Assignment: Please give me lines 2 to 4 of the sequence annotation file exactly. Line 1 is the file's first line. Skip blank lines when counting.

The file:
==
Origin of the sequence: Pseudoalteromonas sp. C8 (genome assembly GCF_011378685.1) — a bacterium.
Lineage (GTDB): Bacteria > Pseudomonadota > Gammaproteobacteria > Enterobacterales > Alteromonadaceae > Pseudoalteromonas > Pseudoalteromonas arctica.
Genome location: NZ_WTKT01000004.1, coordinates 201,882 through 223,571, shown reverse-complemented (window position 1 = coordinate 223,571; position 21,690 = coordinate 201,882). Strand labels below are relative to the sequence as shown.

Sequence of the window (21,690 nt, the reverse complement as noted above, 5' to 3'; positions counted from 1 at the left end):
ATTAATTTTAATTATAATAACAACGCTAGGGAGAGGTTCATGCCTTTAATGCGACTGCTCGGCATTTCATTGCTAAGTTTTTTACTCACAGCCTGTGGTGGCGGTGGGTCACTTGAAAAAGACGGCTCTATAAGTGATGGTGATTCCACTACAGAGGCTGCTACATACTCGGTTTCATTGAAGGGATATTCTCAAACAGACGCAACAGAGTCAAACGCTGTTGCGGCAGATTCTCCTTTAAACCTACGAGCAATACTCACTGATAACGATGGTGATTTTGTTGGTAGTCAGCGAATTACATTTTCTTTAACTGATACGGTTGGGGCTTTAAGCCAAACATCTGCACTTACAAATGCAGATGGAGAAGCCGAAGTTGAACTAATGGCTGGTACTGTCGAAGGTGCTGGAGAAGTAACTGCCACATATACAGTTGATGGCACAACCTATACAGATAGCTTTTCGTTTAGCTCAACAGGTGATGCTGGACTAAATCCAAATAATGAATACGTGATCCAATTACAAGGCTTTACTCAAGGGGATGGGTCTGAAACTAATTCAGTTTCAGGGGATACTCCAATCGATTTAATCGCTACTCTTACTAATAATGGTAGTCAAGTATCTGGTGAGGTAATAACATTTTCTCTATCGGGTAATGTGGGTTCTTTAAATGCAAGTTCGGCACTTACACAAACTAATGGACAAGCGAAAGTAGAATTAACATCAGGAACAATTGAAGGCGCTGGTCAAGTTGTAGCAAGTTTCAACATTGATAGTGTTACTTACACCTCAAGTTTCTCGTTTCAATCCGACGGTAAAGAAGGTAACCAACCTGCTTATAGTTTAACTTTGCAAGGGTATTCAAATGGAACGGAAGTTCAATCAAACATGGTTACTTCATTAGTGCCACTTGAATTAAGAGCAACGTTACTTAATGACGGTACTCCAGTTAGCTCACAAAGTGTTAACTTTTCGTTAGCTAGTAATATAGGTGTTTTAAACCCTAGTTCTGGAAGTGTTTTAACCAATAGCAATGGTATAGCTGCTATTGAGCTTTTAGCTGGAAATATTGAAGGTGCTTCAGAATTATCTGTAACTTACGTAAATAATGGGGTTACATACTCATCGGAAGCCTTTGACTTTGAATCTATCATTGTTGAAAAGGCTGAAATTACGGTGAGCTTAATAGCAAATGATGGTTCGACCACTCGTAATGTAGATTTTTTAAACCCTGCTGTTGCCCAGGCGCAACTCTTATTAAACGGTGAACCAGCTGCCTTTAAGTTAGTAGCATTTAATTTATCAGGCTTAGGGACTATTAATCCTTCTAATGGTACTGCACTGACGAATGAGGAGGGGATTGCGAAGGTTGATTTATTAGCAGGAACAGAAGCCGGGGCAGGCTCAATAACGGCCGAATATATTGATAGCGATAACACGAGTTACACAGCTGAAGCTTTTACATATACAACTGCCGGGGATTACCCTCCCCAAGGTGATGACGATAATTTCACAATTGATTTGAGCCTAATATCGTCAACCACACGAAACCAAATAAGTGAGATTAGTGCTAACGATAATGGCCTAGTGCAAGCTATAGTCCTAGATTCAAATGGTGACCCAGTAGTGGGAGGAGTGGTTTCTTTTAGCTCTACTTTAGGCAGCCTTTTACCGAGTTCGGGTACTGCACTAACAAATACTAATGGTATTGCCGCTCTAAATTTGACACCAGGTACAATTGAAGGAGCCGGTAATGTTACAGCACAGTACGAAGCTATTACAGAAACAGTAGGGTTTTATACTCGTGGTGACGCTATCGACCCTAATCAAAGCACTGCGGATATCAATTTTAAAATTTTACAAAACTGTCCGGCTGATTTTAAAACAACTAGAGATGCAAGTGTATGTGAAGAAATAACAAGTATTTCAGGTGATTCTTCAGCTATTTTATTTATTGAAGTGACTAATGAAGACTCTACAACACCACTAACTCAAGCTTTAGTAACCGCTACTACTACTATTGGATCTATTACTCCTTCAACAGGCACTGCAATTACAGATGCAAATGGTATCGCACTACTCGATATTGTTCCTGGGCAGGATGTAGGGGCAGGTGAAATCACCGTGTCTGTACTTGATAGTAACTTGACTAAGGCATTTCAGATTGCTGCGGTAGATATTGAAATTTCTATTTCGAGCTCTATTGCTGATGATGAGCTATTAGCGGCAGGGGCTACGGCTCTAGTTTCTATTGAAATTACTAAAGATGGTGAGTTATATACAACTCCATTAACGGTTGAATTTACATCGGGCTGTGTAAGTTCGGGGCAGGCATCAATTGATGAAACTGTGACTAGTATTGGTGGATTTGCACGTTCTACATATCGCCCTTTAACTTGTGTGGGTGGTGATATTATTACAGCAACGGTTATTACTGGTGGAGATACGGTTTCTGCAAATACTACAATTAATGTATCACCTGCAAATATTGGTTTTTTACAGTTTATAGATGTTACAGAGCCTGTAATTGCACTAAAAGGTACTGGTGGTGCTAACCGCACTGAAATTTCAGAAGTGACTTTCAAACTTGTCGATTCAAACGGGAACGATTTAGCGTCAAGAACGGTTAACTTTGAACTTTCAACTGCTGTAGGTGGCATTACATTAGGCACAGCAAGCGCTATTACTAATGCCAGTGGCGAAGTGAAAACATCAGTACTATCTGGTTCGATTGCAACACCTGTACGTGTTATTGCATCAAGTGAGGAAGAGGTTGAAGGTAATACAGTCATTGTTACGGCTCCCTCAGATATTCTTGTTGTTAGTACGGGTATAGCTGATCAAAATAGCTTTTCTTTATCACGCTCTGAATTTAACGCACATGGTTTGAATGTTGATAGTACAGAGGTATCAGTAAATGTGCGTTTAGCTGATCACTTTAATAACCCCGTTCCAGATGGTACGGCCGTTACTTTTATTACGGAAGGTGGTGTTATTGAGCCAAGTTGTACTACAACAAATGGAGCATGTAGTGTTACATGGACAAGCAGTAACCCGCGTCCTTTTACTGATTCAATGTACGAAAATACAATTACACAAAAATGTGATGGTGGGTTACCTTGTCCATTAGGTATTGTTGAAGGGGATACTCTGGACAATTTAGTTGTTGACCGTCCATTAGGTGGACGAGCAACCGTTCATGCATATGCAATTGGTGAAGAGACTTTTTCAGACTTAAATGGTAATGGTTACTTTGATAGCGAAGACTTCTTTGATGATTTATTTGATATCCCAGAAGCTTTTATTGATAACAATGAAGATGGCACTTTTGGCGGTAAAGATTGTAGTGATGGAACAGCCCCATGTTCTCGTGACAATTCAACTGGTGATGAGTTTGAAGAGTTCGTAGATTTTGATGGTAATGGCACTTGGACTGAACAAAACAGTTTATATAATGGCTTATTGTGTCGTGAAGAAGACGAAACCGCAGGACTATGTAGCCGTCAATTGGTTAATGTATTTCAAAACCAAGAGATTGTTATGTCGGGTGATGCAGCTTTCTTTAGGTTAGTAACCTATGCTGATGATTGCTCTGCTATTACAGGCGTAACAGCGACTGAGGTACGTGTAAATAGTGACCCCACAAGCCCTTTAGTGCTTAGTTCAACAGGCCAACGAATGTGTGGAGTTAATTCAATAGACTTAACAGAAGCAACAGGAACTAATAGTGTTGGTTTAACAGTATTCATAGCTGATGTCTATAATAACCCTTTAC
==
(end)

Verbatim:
Lineage (GTDB): Bacteria > Pseudomonadota > Gammaproteobacteria > Enterobacterales > Alteromonadaceae > Pseudoalteromonas > Pseudoalteromonas arctica.
Genome location: NZ_WTKT01000004.1, coordinates 201,882 through 223,571, shown reverse-complemented (window position 1 = coordinate 223,571; position 21,690 = coordinate 201,882). Strand labels below are relative to the sequence as shown.

Sequence of the window (21,690 nt, the reverse complement as noted above, 5' to 3'; positions counted from 1 at the left end):